Over 70 ½? Have a traditional IRA? Give to charities? We have 3 words for you:
Qualified Charitable Distributions.
Most people give because they are passionate about a cause or they want to make an impact for good, not for a financial incentive. Nonetheless, if you desire to give, why not do so with money that you must take out anyway. If you are fortunate enough to not need all your required minimum distributions for living expenses, or if you are planning to give out of your normal expenses, you can avoid income tax on your required withdrawal by donating your money directly to a qualifying charity.
Let’s review the rules for qualified charitable distributions:
· You must be 70 ½ or older to make a tax-free charitable contribution.
· You must give from your IRA subject to RMDs, not a 401k or similar type of retirement account. Inherited IRAs are eligible, but SIMPLE IRA and SEP plans are excluded.
· If you are age 70 ½ or older, you can transfer up to $100,000 per year directly to an eligible charity; if you file a joint tax return, your spouse can also contribute up to $100,000 for a total of $200,000 from retirement savings excluded from income tax treatment.
· The charity must be a 501(c)(3) organization.
· The gift must be transferred directly from the IRA by the IRA trustee to qualify. If you withdraw it and later donate it, it will not qualify for a tax-free qualified charitable distribution.
· You must make the contribution by December 31.
So, for a retired individual or couple that is 70 ½ or older, own an IRA subject to required minimum distributions, and want to donate to charity, a qualified charitable distribution can be an avenue to preserve an income-tax-reducing charitable deduction under our new tax law.
Why make a qualified charitable distribution (QCD) instead of a normal charitable gift?
The new tax law will see fewer people taking advantage of itemized deductions such as mortgage interest and charitable gifts due to the doubling of the standard deduction possibly being a greater amount. If you do claim the standard deduction, you unfortunately lose any tax benefit from your charitable gift. With that said, a QCD will first count towards satisfying your required minimum distribution for that year.
Secondly, the distribution is excluded from your income, thereby reducing your taxes, which is a real benefit under the new tax law. And an additional bonus of using this strategy is it helps reduce your Adjusted Gross Income. This is important for several reasons. Your AGI determines the amount of your Medicare premiums in the following year, how much of your Social Security is subject to income taxes, and if you will be subject to the Net Investment Income Tax. Reducing your Adjusted Gross Income will help with each of these areas to lower overall income and/or taxes.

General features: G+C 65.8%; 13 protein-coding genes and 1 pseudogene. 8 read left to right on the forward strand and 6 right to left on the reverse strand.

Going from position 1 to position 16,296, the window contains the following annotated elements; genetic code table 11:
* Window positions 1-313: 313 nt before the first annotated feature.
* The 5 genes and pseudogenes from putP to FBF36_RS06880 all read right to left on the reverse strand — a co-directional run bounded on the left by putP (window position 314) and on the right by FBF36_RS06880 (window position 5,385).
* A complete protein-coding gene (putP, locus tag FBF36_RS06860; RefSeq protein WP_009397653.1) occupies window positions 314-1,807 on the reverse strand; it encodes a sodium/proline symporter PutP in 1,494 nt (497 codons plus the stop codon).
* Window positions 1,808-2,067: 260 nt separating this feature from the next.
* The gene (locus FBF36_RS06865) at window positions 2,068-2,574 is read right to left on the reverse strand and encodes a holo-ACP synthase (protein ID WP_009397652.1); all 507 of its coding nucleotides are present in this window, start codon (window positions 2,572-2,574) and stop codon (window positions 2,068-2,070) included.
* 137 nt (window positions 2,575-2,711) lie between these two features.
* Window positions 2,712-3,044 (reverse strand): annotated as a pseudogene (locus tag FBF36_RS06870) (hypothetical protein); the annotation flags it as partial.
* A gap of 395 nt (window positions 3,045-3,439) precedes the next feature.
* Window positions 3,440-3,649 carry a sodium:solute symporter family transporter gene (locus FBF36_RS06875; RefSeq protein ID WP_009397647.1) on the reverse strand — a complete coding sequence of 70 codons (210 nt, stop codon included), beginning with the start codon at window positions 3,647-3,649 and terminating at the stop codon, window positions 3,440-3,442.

A few examples might help to clarify:
· Kathy, a single taxpayer, has reached 70.5 and is subject to a $25,000 RMD from her IRA for 2018. Her itemized deductions will not exceed $13,600 so she will use the standard deduction. She does not need all her RMD for living expenses and usually gives around $6,000 to charities each year. Kathy will make $6,000 in qualifying charitable gifts directly from her IRA and then take the rest of her RMD as a taxable distribution for herself. Kathy meets her full RMD requirement but will only owe tax on $19,000. She therefore receives the tax benefit of a $6,000 charitable deduction.
· John, a 71-year-old, has an IRA worth $750,000 as of December 31, 2017. His RMD for 2018 would be $28,302 based on the RMD table which requires the $750,000 to be divided by a factor of 26.5. John decides to use all his required minimum distribution to fund his charitable gifting. If John is in the 25% marginal tax bracket, he could avoid approximately $7,075 in income tax liability through giving.
As you can see, for an individual or couple who are in the 25% tax bracket, even a $1,000 donation can save $250 in taxes. You can also break up the donation and send it to multiple 501(c)(3) organizations. There are no IRS limitations on how many or how small the distributions may be to your favorite organizations if you provide the name, address, and other specific information for the charities.
There are other planning strategies for charitable gifts. It may be possible to bunch itemized expenses into one tax year to enable you to itemize in some tax years while claiming the standard deduction in other years. You may also be holding securities with large unrealized gains. By donating the securities to charity, you can benefit by avoiding capital gains, especially if you are able to itemize in that year.
A good plan can take your good intentions and create a winning strategy for you and your non-profit of choice!